According to Yuri Borisov, Russia's deputy defense minister, only two Bulava launches are scheduled to take place in 2014. The first will take place in September 2014, from the Vladimir Monomakh submarine, the second one - in November (the submarine was not identifiedlater identified as Yuri Dolgorukiy). The September launch will be part of the Vladimir Monomakh acceptance trials, rather than a dedicated test of the missile.

This is a departure from the plan to conduct five "practical test launches" of the Bulava missile before accepting it for service that was announced after the missile failure in September 2013. Since that was the only launch from the Alexander Nevskiy submarine, the November test might involve that submarine. UPDATE: No, it will not - in November the missile will be launched from Yuri Dolgorukiy. Aleksandr Nevskiy and Vladimir Monomakh will launch their missiles from the Sea of Okhotsk in the summer-fall of 2015. The same report said that the submarines will complete a transfer to the Pacific with a full complement of missiles on board.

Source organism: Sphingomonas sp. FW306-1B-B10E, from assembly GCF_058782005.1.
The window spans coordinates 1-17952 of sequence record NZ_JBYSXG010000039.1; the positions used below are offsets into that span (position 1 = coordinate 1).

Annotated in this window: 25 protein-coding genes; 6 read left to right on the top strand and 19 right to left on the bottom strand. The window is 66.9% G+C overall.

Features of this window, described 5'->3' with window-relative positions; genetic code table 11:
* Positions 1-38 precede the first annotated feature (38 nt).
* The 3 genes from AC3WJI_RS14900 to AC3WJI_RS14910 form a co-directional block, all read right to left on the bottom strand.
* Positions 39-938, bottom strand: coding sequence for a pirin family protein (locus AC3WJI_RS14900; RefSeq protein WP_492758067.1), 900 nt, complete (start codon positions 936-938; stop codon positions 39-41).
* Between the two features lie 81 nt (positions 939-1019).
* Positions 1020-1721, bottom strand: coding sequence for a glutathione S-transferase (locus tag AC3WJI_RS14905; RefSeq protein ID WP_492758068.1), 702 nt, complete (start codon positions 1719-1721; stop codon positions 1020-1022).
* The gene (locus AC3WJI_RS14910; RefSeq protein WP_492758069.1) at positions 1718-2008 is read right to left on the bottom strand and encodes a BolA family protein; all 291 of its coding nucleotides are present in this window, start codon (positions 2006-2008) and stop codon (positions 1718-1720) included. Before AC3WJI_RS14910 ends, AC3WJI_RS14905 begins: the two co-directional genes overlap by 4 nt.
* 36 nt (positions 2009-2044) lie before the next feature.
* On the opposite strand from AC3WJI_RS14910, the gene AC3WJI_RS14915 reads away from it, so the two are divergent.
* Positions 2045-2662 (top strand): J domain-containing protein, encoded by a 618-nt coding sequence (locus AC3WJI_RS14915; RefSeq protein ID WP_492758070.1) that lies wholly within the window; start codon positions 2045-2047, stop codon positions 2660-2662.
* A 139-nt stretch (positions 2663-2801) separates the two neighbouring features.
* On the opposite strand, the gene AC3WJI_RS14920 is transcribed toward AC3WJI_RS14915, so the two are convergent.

It appears that the examination of the missiles that were returned to the Votkinsk plant after the most recent failure gave the Russian Navy enough confidence in Bulava. The first submarine of the Project 955 class, Yuri Dologorukiy, will receive a full complement of missiles in July 2014, before the end of the "practical test" series (the missiles will be loaded at a facility in Severomorsk, not in Severodvinsk as it was the practice so far).

Alexander Nevskiy and Vladimir Monomakh are scheduled to be transferred to the Pacific Fleet by the end of 2014. According to Borisov, the tests of Bulava will continue in 2015 and will involve submarines of the Northern as well as the Pacific Fleet.